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Sticky Residue Under Low Clearance Parts
Sticky Residue Under Low Clearance Parts
We are finding a tacky substance under a large SMT component. Is this common when no-clean leaded solder paste is used with no clearance parts? The Assembly Brothers, Phil Zarrow and Jim Hall, offer their experience.
Board Talk

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Board Talk is presented by ITM Consulting
Phil Zarrow
Phil Zarrow, ITM Consulting
With over 35 years experience in PCB assembly, Phil is one of the leading experts in SMT process failure analysis. He has vast experience in SMT equipment, materials and processes.


Jim Hall
Jim Hall, ITM Consulting
A Lean Six-Sigma Master Blackbelt, Jim has a wealth of knowledge in soldering, thermal technology, equipment and process basics. He is a pioneer in the science of reflow.
Transcript

Jim
And welcome to Board Talk with Jim Hall and Phil Zarrow, the Assembly Brothers pick and place.

Phil
This comes from G.F.

And it's a really well defined question, giving us lots of data to dig our teeth into.

Jim
In other words the question is going to take longer than the answer.

Phil
Okay, contract manufacturer is producing power supplies for us with no-clean leaded solder paste, it's a large component, it's half inch square, sit flush on the board. We're having failures after only a few days of operation that looked to be the result of an electrical short. When we mechanically remove these large parts we find a tacky substance, the consistency of rubber cement underneath.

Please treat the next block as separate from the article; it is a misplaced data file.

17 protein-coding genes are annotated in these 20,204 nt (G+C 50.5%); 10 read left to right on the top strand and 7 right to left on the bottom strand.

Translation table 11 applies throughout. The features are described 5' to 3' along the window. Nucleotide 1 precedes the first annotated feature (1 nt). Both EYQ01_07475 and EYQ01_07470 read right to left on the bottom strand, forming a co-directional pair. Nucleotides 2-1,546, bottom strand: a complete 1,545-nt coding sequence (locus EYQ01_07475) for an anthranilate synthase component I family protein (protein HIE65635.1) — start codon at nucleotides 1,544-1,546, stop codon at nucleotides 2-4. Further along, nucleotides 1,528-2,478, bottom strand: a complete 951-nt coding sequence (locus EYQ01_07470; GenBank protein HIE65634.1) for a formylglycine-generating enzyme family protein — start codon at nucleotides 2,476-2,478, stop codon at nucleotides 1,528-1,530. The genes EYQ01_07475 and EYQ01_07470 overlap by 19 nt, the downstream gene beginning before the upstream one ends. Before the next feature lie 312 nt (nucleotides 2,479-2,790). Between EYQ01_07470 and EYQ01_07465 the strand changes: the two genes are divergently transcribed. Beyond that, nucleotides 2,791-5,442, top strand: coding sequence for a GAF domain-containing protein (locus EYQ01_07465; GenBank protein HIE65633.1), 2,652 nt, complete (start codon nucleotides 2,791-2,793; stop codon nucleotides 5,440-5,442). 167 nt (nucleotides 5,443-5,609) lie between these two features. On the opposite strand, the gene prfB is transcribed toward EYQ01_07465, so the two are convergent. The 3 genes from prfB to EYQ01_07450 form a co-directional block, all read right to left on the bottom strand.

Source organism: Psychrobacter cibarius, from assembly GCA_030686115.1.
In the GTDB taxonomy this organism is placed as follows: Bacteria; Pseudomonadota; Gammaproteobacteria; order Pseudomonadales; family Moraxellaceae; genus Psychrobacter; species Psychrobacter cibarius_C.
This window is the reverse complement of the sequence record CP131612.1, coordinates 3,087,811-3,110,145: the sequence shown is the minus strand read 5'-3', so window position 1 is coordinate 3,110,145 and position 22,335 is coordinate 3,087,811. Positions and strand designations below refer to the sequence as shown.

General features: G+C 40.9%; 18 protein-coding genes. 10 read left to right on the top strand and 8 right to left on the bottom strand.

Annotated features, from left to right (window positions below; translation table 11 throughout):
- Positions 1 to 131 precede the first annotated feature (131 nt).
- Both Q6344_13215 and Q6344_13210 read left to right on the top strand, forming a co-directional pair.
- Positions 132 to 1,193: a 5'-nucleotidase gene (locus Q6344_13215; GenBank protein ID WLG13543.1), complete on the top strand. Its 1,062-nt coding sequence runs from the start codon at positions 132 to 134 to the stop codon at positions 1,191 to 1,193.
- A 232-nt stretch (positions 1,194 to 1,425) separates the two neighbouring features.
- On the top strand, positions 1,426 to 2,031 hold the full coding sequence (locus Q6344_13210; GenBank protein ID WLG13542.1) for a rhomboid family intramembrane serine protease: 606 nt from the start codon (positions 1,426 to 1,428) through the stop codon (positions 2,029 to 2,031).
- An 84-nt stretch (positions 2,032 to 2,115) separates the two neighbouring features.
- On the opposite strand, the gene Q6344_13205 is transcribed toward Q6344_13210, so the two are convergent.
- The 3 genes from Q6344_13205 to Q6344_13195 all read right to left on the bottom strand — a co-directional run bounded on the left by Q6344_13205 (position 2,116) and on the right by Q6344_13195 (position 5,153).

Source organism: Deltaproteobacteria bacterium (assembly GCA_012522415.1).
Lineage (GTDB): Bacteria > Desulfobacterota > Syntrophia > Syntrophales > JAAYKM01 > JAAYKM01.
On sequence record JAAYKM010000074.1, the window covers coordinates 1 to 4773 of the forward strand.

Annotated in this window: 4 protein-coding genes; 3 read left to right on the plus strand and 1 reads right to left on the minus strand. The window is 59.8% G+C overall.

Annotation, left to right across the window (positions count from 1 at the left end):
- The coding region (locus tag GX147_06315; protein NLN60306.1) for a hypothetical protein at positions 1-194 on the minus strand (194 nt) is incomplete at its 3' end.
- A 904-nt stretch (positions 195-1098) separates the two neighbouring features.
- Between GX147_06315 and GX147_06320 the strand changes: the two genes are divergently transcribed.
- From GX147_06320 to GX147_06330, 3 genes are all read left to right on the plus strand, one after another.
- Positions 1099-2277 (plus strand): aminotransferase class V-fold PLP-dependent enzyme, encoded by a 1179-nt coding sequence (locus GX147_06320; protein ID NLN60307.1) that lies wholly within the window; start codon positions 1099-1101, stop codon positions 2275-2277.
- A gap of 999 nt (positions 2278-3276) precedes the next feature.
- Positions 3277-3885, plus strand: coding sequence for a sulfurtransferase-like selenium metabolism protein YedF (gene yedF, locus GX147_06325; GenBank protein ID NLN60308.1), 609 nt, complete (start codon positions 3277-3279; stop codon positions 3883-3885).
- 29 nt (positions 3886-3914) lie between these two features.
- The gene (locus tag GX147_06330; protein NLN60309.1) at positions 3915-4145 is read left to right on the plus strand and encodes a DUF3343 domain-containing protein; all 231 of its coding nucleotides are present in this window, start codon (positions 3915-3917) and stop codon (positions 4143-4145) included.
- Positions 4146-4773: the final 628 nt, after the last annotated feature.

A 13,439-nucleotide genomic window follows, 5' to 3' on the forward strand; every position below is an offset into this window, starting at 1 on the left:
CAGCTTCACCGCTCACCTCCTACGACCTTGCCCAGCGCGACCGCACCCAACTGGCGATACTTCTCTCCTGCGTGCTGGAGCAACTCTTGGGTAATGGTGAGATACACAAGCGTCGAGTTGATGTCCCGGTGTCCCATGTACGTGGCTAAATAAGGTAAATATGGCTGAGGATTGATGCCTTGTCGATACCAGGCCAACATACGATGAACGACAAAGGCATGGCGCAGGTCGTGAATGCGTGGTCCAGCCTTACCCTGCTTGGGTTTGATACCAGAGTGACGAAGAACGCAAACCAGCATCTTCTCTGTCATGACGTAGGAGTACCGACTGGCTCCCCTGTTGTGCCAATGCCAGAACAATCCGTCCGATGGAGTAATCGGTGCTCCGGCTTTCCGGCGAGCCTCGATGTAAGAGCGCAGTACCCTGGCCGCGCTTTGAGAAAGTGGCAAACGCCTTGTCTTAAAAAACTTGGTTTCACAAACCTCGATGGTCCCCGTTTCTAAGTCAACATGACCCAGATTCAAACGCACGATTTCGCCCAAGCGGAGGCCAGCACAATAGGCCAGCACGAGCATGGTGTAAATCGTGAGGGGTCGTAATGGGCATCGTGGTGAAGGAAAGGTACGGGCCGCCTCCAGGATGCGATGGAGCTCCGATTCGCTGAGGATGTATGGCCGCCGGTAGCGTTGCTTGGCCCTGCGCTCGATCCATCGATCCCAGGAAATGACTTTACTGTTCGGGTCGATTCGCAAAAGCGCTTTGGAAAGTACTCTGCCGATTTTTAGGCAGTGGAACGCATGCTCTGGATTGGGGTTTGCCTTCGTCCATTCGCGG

Our initial thought is that this is uncured no-clean flux from the solder paste that cannot escape from under the component during reflow. The no-clean paste manufacturer said that it's impossible for the flux not to be cured after reflow. However, in its uncured state, it would be tacky and would break down under voltage, these parts see 300 volts DC.

So the question, that's the situation, is this uncured residue common when no-clean leaded solder paste is used with large, no clearance parts? What causes this? Can we bake the completed assemblies to ensure the material is fully cured? Does the part need to be changed to one with a clearance gap?

If you have some paste under there, I assume you're creating some sort of solder joint, so you have to have some clearance. The joint, the height of the joint so is there a zero-clearance or why would there be solder paste under there?

Jim